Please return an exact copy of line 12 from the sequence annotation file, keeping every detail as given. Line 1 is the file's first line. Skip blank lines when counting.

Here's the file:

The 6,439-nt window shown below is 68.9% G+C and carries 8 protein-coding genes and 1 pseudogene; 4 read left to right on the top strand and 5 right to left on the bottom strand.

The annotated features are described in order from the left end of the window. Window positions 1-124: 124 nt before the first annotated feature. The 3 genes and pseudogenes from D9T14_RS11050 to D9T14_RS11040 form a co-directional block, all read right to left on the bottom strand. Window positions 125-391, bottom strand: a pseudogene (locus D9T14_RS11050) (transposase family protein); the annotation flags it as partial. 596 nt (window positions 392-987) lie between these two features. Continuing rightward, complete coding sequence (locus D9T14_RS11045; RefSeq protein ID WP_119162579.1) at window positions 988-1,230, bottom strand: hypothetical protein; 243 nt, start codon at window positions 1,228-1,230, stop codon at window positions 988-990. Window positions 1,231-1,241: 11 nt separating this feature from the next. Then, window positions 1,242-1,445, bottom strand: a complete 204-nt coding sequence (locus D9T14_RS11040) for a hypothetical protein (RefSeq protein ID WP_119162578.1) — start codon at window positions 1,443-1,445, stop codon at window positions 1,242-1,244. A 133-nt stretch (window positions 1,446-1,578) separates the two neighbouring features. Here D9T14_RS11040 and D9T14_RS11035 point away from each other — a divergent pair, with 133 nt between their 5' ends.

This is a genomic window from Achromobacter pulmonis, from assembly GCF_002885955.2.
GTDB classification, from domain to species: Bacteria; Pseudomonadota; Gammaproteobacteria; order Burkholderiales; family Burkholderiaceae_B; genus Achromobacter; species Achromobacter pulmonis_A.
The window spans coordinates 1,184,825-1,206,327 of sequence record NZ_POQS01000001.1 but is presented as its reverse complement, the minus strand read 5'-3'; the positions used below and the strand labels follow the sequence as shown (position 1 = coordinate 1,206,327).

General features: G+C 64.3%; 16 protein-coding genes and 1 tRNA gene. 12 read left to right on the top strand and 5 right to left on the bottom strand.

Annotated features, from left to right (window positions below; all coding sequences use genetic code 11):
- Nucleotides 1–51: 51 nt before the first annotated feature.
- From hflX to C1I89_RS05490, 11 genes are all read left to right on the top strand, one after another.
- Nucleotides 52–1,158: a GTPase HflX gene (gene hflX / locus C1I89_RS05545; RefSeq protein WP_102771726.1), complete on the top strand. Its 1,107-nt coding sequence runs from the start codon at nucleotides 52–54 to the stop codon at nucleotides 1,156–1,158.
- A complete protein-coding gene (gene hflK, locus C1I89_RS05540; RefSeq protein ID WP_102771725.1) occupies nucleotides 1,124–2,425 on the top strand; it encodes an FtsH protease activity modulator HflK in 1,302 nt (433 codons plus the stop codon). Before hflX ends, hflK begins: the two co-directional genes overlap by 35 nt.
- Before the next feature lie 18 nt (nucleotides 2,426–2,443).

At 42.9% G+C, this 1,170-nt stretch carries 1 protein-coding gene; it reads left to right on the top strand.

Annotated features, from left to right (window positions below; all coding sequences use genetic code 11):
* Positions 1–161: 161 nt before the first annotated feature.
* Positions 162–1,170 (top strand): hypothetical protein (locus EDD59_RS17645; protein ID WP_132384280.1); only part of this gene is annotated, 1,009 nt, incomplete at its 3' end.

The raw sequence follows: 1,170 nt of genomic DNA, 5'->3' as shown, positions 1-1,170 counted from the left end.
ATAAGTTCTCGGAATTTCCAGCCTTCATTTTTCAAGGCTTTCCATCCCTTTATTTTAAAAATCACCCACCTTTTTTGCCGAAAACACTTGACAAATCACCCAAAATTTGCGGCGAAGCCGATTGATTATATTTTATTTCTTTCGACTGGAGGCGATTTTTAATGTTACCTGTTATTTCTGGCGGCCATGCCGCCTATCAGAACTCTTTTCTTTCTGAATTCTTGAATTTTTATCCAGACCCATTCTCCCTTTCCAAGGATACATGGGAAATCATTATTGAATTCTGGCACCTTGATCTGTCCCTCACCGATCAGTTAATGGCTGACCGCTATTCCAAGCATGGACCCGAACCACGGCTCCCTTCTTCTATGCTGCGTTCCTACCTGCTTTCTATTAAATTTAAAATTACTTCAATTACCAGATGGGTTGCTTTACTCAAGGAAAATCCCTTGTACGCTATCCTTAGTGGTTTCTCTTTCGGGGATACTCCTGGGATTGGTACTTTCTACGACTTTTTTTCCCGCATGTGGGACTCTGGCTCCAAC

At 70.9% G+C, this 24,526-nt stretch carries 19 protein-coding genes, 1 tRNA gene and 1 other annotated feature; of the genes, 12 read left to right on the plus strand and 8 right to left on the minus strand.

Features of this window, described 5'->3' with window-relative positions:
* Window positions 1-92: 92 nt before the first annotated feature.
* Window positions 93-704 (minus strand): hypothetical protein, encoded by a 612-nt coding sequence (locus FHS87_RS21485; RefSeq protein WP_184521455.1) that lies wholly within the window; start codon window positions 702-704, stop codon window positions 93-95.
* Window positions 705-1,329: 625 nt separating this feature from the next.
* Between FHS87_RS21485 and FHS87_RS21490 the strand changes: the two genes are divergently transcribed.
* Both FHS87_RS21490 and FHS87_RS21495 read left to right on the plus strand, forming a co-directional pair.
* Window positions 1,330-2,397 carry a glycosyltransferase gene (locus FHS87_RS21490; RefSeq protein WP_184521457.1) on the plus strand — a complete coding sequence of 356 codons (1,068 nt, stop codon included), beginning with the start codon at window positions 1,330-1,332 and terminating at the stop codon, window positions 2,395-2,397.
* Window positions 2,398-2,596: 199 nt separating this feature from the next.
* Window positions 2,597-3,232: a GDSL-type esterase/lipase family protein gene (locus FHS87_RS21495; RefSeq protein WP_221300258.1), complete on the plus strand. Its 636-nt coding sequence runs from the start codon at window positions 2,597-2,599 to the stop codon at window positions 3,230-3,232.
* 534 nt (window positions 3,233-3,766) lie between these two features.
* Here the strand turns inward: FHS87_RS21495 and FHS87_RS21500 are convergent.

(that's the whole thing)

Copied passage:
- Before the next feature lie 18 nt (nucleotides 2,426–2,443).